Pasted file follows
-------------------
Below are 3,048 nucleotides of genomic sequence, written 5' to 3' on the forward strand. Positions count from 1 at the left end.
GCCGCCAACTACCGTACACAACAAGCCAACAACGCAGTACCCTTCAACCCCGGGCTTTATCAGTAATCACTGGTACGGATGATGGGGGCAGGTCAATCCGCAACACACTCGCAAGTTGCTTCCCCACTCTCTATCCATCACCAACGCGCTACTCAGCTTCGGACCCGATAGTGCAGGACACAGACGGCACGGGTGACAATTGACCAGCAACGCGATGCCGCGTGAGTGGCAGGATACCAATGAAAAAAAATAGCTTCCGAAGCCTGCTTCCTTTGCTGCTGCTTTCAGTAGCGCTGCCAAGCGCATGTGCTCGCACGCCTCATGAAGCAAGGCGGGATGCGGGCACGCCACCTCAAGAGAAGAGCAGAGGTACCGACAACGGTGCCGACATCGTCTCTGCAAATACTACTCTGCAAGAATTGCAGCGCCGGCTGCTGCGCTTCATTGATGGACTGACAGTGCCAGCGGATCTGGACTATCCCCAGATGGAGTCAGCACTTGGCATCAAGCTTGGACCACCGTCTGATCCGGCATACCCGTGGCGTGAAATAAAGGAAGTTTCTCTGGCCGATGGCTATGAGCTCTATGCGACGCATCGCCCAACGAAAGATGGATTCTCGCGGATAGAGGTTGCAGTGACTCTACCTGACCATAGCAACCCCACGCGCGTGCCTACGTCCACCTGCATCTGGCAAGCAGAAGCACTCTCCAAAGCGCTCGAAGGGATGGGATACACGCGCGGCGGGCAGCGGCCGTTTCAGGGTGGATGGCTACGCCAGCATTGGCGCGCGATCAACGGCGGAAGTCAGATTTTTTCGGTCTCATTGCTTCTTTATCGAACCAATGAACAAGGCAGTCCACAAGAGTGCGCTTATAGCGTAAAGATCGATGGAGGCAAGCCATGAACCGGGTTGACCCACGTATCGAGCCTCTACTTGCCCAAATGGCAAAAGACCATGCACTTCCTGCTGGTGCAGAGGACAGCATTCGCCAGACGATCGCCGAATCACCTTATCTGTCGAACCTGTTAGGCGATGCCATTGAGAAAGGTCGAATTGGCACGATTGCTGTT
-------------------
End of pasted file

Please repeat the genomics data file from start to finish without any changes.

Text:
Below are 3,048 nucleotides of genomic sequence, written 5' to 3' on the forward strand. Positions count from 1 at the left end.
GCCGCCAACTACCGTACACAACAAGCCAACAACGCAGTACCCTTCAACCCCGGGCTTTATCAGTAATCACTGGTACGGATGATGGGGGCAGGTCAATCCGCAACACACTCGCAAGTTGCTTCCCCACTCTCTATCCATCACCAACGCGCTACTCAGCTTCGGACCCGATAGTGCAGGACACAGACGGCACGGGTGACAATTGACCAGCAACGCGATGCCGCGTGAGTGGCAGGATACCAATGAAAAAAAATAGCTTCCGAAGCCTGCTTCCTTTGCTGCTGCTTTCAGTAGCGCTGCCAAGCGCATGTGCTCGCACGCCTCATGAAGCAAGGCGGGATGCGGGCACGCCACCTCAAGAGAAGAGCAGAGGTACCGACAACGGTGCCGACATCGTCTCTGCAAATACTACTCTGCAAGAATTGCAGCGCCGGCTGCTGCGCTTCATTGATGGACTGACAGTGCCAGCGGATCTGGACTATCCCCAGATGGAGTCAGCACTTGGCATCAAGCTTGGACCACCGTCTGATCCGGCATACCCGTGGCGTGAAATAAAGGAAGTTTCTCTGGCCGATGGCTATGAGCTCTATGCGACGCATCGCCCAACGAAAGATGGATTCTCGCGGATAGAGGTTGCAGTGACTCTACCTGACCATAGCAACCCCACGCGCGTGCCTACGTCCACCTGCATCTGGCAAGCAGAAGCACTCTCCAAAGCGCTCGAAGGGATGGGATACACGCGCGGCGGGCAGCGGCCGTTTCAGGGTGGATGGCTACGCCAGCATTGGCGCGCGATCAACGGCGGAAGTCAGATTTTTTCGGTCTCATTGCTTCTTTATCGAACCAATGAACAAGGCAGTCCACAAGAGTGCGCTTATAGCGTAAAGATCGATGGAGGCAAGCCATGAACCGGGTTGACCCACGTATCGAGCCTCTACTTGCCCAAATGGCAAAAGACCATGCACTTCCTGCTGGTGCAGAGGACAGCATTCGCCAGACGATCGCCGAATCACCTTATCTGTCGAACCTGTTAGGCGATGCCATTGAGAAAGGTCGAATTGGCACGATTGCTGTT